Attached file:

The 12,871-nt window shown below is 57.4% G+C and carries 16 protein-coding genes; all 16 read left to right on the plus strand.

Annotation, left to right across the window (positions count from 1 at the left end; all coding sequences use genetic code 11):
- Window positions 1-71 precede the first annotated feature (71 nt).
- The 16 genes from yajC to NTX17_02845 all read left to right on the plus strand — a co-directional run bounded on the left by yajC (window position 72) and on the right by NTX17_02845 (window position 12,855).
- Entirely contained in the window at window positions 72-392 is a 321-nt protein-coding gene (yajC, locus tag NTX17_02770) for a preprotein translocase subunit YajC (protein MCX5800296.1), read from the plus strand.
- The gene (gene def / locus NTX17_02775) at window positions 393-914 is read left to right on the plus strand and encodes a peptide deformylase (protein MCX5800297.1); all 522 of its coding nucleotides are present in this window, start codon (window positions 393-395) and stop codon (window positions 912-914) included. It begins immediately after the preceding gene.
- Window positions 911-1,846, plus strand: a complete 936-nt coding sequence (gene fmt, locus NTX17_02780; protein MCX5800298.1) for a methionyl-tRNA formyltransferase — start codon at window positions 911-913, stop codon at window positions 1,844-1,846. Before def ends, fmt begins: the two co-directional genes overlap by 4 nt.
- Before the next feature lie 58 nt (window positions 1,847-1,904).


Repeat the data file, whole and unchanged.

The 12,871-nt window shown below is 57.4% G+C and carries 16 protein-coding genes; all 16 read left to right on the plus strand.

Annotation, left to right across the window (positions count from 1 at the left end; all coding sequences use genetic code 11):
- Window positions 1-71 precede the first annotated feature (71 nt).
- The 16 genes from yajC to NTX17_02845 all read left to right on the plus strand — a co-directional run bounded on the left by yajC (window position 72) and on the right by NTX17_02845 (window position 12,855).
- Entirely contained in the window at window positions 72-392 is a 321-nt protein-coding gene (yajC, locus tag NTX17_02770) for a preprotein translocase subunit YajC (protein MCX5800296.1), read from the plus strand.
- The gene (gene def / locus NTX17_02775) at window positions 393-914 is read left to right on the plus strand and encodes a peptide deformylase (protein MCX5800297.1); all 522 of its coding nucleotides are present in this window, start codon (window positions 393-395) and stop codon (window positions 912-914) included. It begins immediately after the preceding gene.
- Window positions 911-1,846, plus strand: a complete 936-nt coding sequence (gene fmt, locus NTX17_02780; protein MCX5800298.1) for a methionyl-tRNA formyltransferase — start codon at window positions 911-913, stop codon at window positions 1,844-1,846. Before def ends, fmt begins: the two co-directional genes overlap by 4 nt.
- Before the next feature lie 58 nt (window positions 1,847-1,904).